Catch Of The Day Ouzo Bay When it’s fresh, there’s nothing sweeter than the unadulterated taste of fish served whole from the grill. And though there are plenty of fish in the sea, we’re convinced Ouzo Bay serves the best fish out of water. Dover sole flown in from the English Channel, buttery langoustines sourced from Norway, branzino brought in daily from Greece—throw in some braised green beans or steamed chicory on the side, and you’ll be hooked. 1000 Lancaster Street, 443-708-5818.
Chocolate Shop Rheb’s There’s no shortage of swanky candy stores in town, but we prefer ours a little less highfalutin. For unassuming, yet delicious, goodies, this old timey candy shop fits the bill. Ninety-seven years after Louis and Esther Rheb transformed their garage into a store, these time-tested treats—cashew clusters, peanut butter melt-a-ways, et al.—still satisfy (and need no slick “user guide” to extol ingredients). Whatever you pop into your mouth, greatness is evident in every bite. 3352 Wilkens Avenue, 410-644-4321.
Personal Bests: Coffee Houses
spro Discerning drinkers swear by Spro, which offers multiple brew methods——vacuum pot, pour-over, Chemex——and top-grade java..
Artifact Coffee If you’re looking for the perfect swirled heart in your double latte and equally enticing edibles, Artifact is your one-stop shop.
Dooby's When a Wi-Fi zone is needed to get your Joe on, make your way to Dooby’s for free Internet access (until 5 p.m. daily) and an iced horchata.
Zeke’s Coffee If staying locally loyal is important to you, head to the family-owned Zeke’s Coffee for a cup of high-quality, made-in-Baltimore brew.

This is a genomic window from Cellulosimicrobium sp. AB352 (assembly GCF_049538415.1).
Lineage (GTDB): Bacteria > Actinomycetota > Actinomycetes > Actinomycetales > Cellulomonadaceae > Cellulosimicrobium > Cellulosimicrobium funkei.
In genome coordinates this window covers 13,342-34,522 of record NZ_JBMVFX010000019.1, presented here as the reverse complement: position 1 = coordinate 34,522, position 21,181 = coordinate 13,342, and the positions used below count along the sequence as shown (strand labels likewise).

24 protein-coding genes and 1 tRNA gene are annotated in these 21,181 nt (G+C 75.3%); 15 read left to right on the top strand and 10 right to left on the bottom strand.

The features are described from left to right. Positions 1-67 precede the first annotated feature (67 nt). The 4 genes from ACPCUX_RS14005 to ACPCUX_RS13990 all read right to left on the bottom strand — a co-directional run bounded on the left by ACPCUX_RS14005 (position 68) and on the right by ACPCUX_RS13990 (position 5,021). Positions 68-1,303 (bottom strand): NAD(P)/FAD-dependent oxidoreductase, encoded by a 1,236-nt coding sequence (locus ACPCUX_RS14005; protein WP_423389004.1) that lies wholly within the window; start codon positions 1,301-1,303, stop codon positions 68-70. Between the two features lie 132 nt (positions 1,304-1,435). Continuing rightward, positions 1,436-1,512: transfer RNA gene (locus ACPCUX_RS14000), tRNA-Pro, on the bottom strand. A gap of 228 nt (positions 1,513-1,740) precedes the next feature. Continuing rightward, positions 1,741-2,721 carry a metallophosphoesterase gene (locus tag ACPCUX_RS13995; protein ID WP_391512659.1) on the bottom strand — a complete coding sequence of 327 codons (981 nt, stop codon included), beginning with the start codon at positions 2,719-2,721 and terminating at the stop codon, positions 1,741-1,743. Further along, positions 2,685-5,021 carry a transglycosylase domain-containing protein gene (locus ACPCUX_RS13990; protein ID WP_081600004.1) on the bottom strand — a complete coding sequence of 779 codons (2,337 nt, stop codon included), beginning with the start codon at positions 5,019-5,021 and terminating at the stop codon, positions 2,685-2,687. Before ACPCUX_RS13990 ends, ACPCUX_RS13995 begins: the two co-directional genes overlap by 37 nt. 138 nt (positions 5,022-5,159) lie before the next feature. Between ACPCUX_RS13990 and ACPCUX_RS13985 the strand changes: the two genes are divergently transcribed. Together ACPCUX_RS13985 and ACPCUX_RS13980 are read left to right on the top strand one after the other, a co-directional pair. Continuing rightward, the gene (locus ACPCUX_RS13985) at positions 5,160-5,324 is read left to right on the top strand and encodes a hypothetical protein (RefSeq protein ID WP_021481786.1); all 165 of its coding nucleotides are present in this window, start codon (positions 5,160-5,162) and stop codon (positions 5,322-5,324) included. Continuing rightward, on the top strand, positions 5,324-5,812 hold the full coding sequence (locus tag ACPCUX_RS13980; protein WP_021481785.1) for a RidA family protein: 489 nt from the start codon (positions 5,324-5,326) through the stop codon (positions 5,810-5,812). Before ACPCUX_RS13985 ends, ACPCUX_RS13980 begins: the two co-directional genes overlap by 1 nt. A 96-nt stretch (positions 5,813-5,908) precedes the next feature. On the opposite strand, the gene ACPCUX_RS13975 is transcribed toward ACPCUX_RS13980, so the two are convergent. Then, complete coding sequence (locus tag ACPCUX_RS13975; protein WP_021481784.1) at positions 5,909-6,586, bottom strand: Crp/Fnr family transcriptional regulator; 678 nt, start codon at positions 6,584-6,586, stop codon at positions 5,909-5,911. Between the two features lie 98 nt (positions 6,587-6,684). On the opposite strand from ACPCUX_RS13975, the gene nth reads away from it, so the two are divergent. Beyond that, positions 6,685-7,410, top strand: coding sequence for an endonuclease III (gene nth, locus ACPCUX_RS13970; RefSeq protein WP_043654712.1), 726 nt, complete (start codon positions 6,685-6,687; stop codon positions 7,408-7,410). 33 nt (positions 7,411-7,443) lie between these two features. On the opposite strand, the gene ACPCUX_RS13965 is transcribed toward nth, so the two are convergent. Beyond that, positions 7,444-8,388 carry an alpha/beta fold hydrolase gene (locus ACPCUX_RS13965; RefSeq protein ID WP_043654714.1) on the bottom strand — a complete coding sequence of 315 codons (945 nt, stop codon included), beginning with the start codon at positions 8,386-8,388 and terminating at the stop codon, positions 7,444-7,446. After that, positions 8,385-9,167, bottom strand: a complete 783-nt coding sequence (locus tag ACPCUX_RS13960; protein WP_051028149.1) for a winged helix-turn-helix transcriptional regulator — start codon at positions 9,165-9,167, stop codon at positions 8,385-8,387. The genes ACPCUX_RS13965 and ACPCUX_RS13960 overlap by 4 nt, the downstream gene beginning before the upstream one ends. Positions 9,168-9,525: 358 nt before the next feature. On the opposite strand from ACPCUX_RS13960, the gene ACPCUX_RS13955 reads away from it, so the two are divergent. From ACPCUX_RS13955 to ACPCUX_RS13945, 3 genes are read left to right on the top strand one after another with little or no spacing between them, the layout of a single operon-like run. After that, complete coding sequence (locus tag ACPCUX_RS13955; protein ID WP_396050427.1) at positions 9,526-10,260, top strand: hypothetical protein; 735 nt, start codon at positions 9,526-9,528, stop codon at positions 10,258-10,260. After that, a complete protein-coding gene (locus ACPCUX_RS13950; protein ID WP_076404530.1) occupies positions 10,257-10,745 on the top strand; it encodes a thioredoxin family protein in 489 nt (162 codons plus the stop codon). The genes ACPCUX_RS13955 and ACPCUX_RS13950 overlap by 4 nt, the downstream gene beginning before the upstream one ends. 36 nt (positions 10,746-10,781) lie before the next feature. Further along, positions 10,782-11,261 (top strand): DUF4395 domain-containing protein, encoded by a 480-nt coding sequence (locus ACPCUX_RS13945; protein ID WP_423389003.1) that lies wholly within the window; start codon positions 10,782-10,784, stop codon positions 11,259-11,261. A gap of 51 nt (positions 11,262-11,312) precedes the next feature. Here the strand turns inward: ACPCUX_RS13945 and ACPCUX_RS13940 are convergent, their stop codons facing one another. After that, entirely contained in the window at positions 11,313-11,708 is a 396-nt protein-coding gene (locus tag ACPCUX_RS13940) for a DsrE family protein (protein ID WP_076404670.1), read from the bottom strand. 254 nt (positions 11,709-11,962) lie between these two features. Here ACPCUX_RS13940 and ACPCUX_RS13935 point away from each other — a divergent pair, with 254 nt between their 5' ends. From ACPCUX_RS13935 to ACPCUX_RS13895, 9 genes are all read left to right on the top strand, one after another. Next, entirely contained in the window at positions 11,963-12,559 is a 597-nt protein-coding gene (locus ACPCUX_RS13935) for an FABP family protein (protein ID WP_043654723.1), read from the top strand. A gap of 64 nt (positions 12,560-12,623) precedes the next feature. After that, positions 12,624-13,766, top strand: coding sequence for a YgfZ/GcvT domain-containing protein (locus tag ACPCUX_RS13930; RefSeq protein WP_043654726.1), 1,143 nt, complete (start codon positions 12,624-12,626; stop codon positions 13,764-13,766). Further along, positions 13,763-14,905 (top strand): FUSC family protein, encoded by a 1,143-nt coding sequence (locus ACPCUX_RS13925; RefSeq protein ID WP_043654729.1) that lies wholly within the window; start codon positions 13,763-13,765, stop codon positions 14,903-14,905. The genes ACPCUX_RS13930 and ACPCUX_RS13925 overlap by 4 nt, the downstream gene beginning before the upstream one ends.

Charmington’sToo cool for your neighborhood chain coffee house? Go to Charmington’s for a cup of Counter Culture coffee and a great laid-back Remington vibe.
Nautilus Diner Not into the whole designer java thing? Nothing like a no-frills cup of coffee from Towson’s Nautilus Diner.
Comfort Food The Food Market When seeking comfort food, a fine-dining experience isn’t usually the goal, but this Hampden haunt offers that rare combination, highlighting foods that both soothe the soul and titillate the taste buds: cream of crab soup (our town’s answer to chicken soup), duck breast with corn spaetzle, and a signature casserole with fried chicken and biscuits, poached eggs, and “Cheese-Whiz.” If there’s such a thing as an edible embrace, this is it. 1017 W. 36th Street, 410-366-0606.
Crab Dish Ryleigh’s Oyster Eating crabs is something we take seriously in Baltimore, but after so many bushels to the wind, we tire of the usual presentations. Ryleigh’s gets two claws up for breathing new life into the official state crustacean with “crab pretzels”—made from True Blue-certified Maryland crab, mixed with Vermont cheddar, a slug of Sriracha, a shot of sherry, and a sprinkle of Old Bay, then served with homemade pretzel balls for maximum sopping opportunities. Two locations, including 22 Padonia Road, Hunt Valley, 410-539-2093.
Cupcakes La Cakerie Thanks to his cupcake victory on the Food Network’s Cupcake Wars, bakery owner and executive chef Jason Hisley is the reigning king of cupcakes. One step inside his new space and it’s easy to understand why—even away from the Klieg lights—his star status stands. The bakeshop turns out special-occasion cakes, cookies, and even savory snacks, but the cupcakes—maple bacon and lemon-cream pie—steal the show. Two locations, including 11 Allegheny Avenue, Towson, 443-275-4050.